Little Person Baseball Player Eddie Gaedel Part 3

About the little person baseball player Eddie Gaedel who played for the St. Louis Browns as a publicity stunt, history and biography.


Cain, however, ruined all Gaedel's grandiose plans and spared him possible assassination. Cain simply had no control, none at all. He lobbed in 4 pitches, but the midget got nothing to swing at. The 1st 2 were about head high, but Cain couldn't come down. The only man in the history of big league baseball ever to walk a midget! Cain was so hysterical he could just about reach his hysterical battery mate. Gaedel never got a chance to gain immortality with a mighty Ruthian blast, for ball 3 and ball 4 were so high they wouldn't have been strikes on Wilt Chamberlain.

With a barely perceptible look of scorn on his face, the midget took his pass and trotted down to 1st base. There he held one foot on the bag while waiting for pinch-runner Jim Delsing, the only man ever to pinch-run for a midget. Then he slapped Delsing on the rump, shook hands with the 1st-base coach, bowed to the crowd, and cut across the infield to the Browns' dugout behind 3rd. He took a long time to get there, waving and bowing, thoroughly enjoying his moment upon the stage.

According to Veeck's plans, the Browns were to beat the Tigers 1-0 in the 2nd game of the doubleheader, his midget representing the winning run, but the lowly Browns couldn't have won with Snow White and the Seven Dwarfs; despite the best laid plans of midgets and maestros, St. Louis was shortchanged 6-2. The following day, in the words of one reporter, the American League president Will Harridge "turned thumbs down on Tom Thumb." Harridge had tried to outlaw the midget while plate umpire Hurley was examining his papers, but Veeck had refused to answer the phone and had shut off the office teletype. Soon the league leader passed a new rule requiring all player contracts to be approved by the president. Veeck, for his part, termed this decision "unfair to the little man."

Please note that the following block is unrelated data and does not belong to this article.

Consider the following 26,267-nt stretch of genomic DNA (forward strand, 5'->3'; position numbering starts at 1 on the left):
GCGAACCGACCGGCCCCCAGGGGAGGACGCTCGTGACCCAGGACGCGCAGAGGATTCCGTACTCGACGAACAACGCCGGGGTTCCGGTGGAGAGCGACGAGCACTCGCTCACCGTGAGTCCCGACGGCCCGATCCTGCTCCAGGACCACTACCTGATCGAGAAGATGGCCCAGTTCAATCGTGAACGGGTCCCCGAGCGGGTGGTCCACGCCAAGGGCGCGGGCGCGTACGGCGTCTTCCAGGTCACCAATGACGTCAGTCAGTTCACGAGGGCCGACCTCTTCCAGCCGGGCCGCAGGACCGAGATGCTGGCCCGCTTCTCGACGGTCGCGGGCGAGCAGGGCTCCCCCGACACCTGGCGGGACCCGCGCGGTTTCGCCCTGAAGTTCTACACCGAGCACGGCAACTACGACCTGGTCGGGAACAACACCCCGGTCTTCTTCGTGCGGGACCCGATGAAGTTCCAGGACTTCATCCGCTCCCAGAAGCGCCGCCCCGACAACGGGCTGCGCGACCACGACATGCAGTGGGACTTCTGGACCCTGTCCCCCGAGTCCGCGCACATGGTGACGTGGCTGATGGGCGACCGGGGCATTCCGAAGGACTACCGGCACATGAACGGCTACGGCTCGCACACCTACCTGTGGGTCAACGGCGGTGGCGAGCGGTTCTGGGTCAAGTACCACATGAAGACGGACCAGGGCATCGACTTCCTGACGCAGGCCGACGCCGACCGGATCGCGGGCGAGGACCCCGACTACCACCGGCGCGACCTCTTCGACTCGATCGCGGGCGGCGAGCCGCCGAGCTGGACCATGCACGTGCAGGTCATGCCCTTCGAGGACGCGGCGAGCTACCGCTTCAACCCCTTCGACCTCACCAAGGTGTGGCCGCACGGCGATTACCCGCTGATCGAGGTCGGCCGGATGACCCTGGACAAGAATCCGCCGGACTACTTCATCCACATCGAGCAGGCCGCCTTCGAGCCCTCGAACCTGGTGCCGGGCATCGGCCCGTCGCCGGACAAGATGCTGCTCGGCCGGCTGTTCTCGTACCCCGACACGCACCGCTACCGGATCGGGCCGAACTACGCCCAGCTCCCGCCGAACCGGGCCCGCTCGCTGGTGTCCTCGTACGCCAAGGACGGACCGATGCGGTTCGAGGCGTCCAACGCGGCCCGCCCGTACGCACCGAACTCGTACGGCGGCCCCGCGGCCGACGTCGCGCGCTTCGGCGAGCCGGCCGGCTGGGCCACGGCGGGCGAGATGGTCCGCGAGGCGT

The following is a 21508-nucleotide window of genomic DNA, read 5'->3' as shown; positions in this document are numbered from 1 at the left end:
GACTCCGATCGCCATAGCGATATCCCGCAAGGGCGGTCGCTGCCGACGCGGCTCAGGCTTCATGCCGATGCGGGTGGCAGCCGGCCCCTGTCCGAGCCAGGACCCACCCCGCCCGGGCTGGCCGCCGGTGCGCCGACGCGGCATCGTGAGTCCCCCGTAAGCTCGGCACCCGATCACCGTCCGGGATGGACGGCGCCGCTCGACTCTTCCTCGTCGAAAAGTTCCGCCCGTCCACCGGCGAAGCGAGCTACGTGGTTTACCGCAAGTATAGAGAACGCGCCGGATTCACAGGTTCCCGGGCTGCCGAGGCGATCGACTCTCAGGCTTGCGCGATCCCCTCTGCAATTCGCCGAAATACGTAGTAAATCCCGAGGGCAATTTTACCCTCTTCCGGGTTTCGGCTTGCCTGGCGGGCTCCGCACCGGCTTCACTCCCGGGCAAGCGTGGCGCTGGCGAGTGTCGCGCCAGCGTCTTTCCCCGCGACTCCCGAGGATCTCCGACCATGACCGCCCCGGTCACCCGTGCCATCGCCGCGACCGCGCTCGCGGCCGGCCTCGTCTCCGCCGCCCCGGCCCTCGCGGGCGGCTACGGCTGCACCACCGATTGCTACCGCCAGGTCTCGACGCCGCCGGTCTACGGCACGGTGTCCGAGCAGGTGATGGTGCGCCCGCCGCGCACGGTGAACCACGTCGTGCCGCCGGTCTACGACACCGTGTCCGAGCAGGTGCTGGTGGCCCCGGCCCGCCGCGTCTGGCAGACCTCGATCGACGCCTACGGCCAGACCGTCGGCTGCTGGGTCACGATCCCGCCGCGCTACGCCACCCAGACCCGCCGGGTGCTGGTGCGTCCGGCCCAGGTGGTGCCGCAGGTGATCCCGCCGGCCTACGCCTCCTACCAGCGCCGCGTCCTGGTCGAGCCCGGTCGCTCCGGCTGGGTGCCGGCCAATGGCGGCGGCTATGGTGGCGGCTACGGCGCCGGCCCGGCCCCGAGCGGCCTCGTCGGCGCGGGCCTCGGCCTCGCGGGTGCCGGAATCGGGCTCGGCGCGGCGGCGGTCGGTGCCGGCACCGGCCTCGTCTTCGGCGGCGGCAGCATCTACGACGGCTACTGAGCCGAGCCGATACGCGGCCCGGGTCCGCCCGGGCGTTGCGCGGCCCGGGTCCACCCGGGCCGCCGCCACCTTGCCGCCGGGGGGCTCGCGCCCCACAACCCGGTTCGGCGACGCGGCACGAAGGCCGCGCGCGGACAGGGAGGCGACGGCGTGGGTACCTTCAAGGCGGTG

As for Eddie Gaedel, the midget never played in another ball game. After his sententious farewell speech ("Now that someone has finally taken a step to help us short guys, Harridge is ruining my baseball career."), he hung up his spikes. Veeck got him many bookings on the basis of his sole sterling performance, including one baseball date at Comisky Park, where he landed at 2nd base with 3 other midgets disguised as Martians, "captured" Nellie Fox and Luis Aparicio, and informed the crowd over the public address sytem that his little people were going to help Veeck's White Sox. About a year after this, on June 18, 1961, Eddie Gaedel died, at age 36, a month before another great competitor, Ty Cobb. Veeck writes in his autobiography that The New York Times gave Eddie a front page obituary, an honor usually reserved for statesmen and Nobel Prize winners, but in reality it was just one of the 7,500 deaths the Times reported that year, and was on page 12. It was unusual only in that Gaedel rated 3 stars in the Times Index, indicating an unexplained violent death. His body had been found in the bedroom of his apartment on Chicago's South Side, and an inquest was ordered when police noted bruises on his face and body. The Times did acknowledge, however, that Eddie Gaedel was the only midget ever to play in the major leagues, and no midget, it is certain, will again step up to bat in a big league baseball game. In fact, Eddie was probably the 1st and last Lilliputian to reign in the entire Brobdingnagian world of professional sports.

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